City of Greater Bendigo has announced it’s pulling the plug on home support services for older residents, saying it will no longer be able to operate under the new aged care system being ushered in by the federal government.
In a statement issued on Tuesday Bendigo said it would quit home support aged care services and move its 1,800 clients over to a new provider by June 30 next year.
A spokeswoman confirmed that the jobs of 66 carers and 10 administration staff employed by the City of Greater Bendigo would be affected.
The city currently delivers services including domestic assistance, personal care, home maintenance and social support.
The decision – which will save council around $450,000 a year – was made “after careful consideration” and a review of services prompted by the planned introduction of the federal government’s new Support at Home program.
New aged care system
The program is part of a national reform of aged care launched in response to the Royal Commission into Aged Care Quality and Safety.
From July 1, 2024 Support at Home will combine the Home Care Package system with Commonwealth Home Support (CHSP) services, some of which have been provided by councils like Bendigo.
As a result of the changes, many councils are rethinking their role in aged care delivery.
Corangamite Shire Council, in south-western Victoria, announced in September it was reviewing the future of its services.
Community Care Review has sought further information about the outcome of Corangamite’s review.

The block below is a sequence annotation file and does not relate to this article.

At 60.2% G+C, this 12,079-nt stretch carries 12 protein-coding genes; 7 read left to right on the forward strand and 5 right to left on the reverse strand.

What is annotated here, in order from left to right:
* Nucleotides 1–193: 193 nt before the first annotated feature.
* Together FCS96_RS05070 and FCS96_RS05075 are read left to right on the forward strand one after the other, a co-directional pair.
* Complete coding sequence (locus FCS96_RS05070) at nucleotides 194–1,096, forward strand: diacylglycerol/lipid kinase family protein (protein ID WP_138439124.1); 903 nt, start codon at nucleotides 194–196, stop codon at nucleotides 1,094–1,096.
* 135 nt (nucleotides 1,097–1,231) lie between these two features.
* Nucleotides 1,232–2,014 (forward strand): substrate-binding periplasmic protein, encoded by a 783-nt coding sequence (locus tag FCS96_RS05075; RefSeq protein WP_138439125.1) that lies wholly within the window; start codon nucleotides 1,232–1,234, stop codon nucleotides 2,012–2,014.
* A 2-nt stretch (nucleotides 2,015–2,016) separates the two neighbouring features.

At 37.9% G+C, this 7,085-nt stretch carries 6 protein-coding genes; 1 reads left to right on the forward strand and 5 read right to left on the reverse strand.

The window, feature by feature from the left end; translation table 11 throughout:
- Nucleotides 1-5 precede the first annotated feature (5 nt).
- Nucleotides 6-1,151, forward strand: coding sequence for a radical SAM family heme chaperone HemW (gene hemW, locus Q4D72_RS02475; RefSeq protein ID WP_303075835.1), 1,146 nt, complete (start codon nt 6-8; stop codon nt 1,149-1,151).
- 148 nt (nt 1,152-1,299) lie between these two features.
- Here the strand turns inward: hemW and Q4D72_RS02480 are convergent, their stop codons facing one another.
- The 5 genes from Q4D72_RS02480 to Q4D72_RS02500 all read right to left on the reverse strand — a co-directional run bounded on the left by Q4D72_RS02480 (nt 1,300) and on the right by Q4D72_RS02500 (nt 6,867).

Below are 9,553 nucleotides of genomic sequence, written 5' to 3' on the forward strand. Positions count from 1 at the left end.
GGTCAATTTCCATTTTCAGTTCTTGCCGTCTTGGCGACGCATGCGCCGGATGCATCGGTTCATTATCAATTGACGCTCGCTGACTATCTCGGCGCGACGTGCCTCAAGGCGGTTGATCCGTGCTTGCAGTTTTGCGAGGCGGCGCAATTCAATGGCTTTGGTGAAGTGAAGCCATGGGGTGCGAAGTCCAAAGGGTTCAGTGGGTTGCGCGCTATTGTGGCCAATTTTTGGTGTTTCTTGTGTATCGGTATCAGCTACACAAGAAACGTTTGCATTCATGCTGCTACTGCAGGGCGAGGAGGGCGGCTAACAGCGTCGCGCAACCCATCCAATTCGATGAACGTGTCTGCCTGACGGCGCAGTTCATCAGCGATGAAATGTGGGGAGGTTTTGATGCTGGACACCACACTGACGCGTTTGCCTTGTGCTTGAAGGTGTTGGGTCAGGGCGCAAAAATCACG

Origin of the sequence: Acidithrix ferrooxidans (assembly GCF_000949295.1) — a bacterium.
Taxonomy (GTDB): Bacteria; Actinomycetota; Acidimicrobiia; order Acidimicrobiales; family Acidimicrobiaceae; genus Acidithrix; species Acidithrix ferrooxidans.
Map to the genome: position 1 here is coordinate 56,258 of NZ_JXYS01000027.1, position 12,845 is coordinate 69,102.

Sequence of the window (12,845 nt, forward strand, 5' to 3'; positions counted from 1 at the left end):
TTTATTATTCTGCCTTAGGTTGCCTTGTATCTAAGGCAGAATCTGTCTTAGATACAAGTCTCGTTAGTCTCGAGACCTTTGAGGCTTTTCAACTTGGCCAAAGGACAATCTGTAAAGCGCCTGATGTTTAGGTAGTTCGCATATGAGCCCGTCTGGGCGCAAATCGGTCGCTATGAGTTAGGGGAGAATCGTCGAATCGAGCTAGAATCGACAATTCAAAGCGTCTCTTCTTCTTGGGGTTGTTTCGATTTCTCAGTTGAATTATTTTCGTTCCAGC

Bendigo Mayor Andrea Metcalf said a review by consultants confirmed that council would struggle to continue operating under the new system.
“The city currently has a partial monopoly on the local aged care market, however the changes that will be introduced will make it difficult to continue,” Ms Metcalf said.
“The Support at Home program intends to open up the market for aged care providers, making it more competitive and giving clients greater choice about who they access care from.
“This will effectively split our client base. There will also be changes to the payment structure from federal government to local government, making it difficult to budget to deliver the service.”
Ms Metcalf also said if the city was to keep providing care it would have to use ratepayer money to invest in new technology and fund an expert compliance committee, which would be unfair.
Council to fund navigation officer
Ms Metcalf said the review indicated that a number of local aged care providers planned to expand in the Greater Bendigo region, and the federal government was obliged to find new providers for existing council clients.
“The city will engage with the community in the first half of 2023 to determine how it can continue to support older adults in other ways,” she said.
Council will use the savings to fund a navigation officer to help clients transition to a new employer.
Executive officer Craig Niemann said the city had constantly adjusted its aged care services over the last 10 years in response to sector-wide changes.
“It has been acknowledged within the sector for a long time that it was unlikely local government would remain an aged care service provider ongoing,” he said.
The city will continue with existing services for now.
The story first appeared on Government News